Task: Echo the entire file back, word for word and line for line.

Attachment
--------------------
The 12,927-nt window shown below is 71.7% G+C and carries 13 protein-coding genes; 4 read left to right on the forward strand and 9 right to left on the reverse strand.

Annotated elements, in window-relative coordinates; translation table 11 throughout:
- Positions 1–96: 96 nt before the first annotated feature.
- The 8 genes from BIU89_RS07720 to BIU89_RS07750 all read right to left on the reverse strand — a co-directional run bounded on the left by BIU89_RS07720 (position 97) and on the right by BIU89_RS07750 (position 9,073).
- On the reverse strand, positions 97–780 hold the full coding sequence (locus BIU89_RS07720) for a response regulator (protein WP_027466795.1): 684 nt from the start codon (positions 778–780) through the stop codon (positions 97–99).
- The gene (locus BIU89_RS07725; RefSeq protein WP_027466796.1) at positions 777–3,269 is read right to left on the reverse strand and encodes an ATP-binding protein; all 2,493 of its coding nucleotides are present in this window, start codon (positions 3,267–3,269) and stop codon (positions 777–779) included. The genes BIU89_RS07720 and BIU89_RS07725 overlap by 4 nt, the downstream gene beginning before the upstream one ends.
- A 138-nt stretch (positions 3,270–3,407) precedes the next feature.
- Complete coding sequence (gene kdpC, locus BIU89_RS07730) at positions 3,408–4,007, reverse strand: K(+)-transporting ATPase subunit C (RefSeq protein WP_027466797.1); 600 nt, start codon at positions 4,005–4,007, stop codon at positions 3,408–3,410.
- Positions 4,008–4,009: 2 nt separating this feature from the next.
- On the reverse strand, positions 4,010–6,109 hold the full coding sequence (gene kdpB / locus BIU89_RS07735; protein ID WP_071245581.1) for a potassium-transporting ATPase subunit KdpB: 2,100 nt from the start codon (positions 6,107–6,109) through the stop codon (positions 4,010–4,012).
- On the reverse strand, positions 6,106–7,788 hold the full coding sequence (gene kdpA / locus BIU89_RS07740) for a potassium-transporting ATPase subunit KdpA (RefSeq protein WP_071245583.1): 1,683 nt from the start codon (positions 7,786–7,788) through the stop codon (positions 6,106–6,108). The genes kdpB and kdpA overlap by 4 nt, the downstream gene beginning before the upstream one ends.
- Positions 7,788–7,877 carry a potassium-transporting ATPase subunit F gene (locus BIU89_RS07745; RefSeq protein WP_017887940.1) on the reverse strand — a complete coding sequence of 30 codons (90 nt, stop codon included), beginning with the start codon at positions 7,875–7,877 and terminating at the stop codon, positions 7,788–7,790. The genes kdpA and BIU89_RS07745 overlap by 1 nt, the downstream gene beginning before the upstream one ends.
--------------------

The 12,927-nt window shown below is 71.7% G+C and carries 13 protein-coding genes; 4 read left to right on the forward strand and 9 right to left on the reverse strand.

Annotated elements, in window-relative coordinates; translation table 11 throughout:
- Positions 1–96: 96 nt before the first annotated feature.
- The 8 genes from BIU89_RS07720 to BIU89_RS07750 all read right to left on the reverse strand — a co-directional run bounded on the left by BIU89_RS07720 (position 97) and on the right by BIU89_RS07750 (position 9,073).
- On the reverse strand, positions 97–780 hold the full coding sequence (locus BIU89_RS07720) for a response regulator (protein WP_027466795.1): 684 nt from the start codon (positions 778–780) through the stop codon (positions 97–99).
- The gene (locus BIU89_RS07725; RefSeq protein WP_027466796.1) at positions 777–3,269 is read right to left on the reverse strand and encodes an ATP-binding protein; all 2,493 of its coding nucleotides are present in this window, start codon (positions 3,267–3,269) and stop codon (positions 777–779) included. The genes BIU89_RS07720 and BIU89_RS07725 overlap by 4 nt, the downstream gene beginning before the upstream one ends.
- A 138-nt stretch (positions 3,270–3,407) precedes the next feature.
- Complete coding sequence (gene kdpC, locus BIU89_RS07730) at positions 3,408–4,007, reverse strand: K(+)-transporting ATPase subunit C (RefSeq protein WP_027466797.1); 600 nt, start codon at positions 4,005–4,007, stop codon at positions 3,408–3,410.
- Positions 4,008–4,009: 2 nt separating this feature from the next.
- On the reverse strand, positions 4,010–6,109 hold the full coding sequence (gene kdpB / locus BIU89_RS07735; protein ID WP_071245581.1) for a potassium-transporting ATPase subunit KdpB: 2,100 nt from the start codon (positions 6,107–6,109) through the stop codon (positions 4,010–4,012).
- On the reverse strand, positions 6,106–7,788 hold the full coding sequence (gene kdpA / locus BIU89_RS07740) for a potassium-transporting ATPase subunit KdpA (RefSeq protein WP_071245583.1): 1,683 nt from the start codon (positions 7,786–7,788) through the stop codon (positions 6,106–6,108). The genes kdpB and kdpA overlap by 4 nt, the downstream gene beginning before the upstream one ends.
- Positions 7,788–7,877 carry a potassium-transporting ATPase subunit F gene (locus BIU89_RS07745; RefSeq protein WP_017887940.1) on the reverse strand — a complete coding sequence of 30 codons (90 nt, stop codon included), beginning with the start codon at positions 7,875–7,877 and terminating at the stop codon, positions 7,788–7,790. The genes kdpA and BIU89_RS07745 overlap by 1 nt, the downstream gene beginning before the upstream one ends.